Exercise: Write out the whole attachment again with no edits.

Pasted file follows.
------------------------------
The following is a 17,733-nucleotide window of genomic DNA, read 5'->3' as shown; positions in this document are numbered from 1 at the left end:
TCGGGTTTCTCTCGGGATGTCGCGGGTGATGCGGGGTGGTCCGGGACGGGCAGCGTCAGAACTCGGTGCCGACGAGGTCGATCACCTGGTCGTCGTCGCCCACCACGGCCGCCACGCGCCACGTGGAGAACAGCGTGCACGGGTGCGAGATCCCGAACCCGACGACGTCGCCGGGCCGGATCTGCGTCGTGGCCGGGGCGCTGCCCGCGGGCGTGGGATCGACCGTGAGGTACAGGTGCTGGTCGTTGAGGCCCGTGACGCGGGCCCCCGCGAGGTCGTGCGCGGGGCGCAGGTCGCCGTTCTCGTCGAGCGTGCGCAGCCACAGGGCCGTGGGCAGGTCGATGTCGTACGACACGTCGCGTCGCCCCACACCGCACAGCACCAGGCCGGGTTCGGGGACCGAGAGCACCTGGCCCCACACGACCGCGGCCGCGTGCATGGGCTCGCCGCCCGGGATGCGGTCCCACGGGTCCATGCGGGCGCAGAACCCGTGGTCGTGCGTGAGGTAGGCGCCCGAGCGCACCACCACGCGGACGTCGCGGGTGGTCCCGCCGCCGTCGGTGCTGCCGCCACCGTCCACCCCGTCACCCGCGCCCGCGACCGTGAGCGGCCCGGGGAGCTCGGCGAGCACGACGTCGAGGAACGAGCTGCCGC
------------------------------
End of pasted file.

The following is a 17,733-nucleotide window of genomic DNA, read 5'->3' as shown; positions in this document are numbered from 1 at the left end:
TCGGGTTTCTCTCGGGATGTCGCGGGTGATGCGGGGTGGTCCGGGACGGGCAGCGTCAGAACTCGGTGCCGACGAGGTCGATCACCTGGTCGTCGTCGCCCACCACGGCCGCCACGCGCCACGTGGAGAACAGCGTGCACGGGTGCGAGATCCCGAACCCGACGACGTCGCCGGGCCGGATCTGCGTCGTGGCCGGGGCGCTGCCCGCGGGCGTGGGATCGACCGTGAGGTACAGGTGCTGGTCGTTGAGGCCCGTGACGCGGGCCCCCGCGAGGTCGTGCGCGGGGCGCAGGTCGCCGTTCTCGTCGAGCGTGCGCAGCCACAGGGCCGTGGGCAGGTCGATGTCGTACGACACGTCGCGTCGCCCCACACCGCACAGCACCAGGCCGGGTTCGGGGACCGAGAGCACCTGGCCCCACACGACCGCGGCCGCGTGCATGGGCTCGCCGCCCGGGATGCGGTCCCACGGGTCCATGCGGGCGCAGAACCCGTGGTCGTGCGTGAGGTAGGCGCCCGAGCGCACCACCACGCGGACGTCGCGGGTGGTCCCGCCGCCGTCGGTGCTGCCGCCACCGTCCACCCCGTCACCCGCGCCCGCGACCGTGAGCGGCCCGGGGAGCTCGGCGAGCACGACGTCGAGGAACGAGCTGCCGC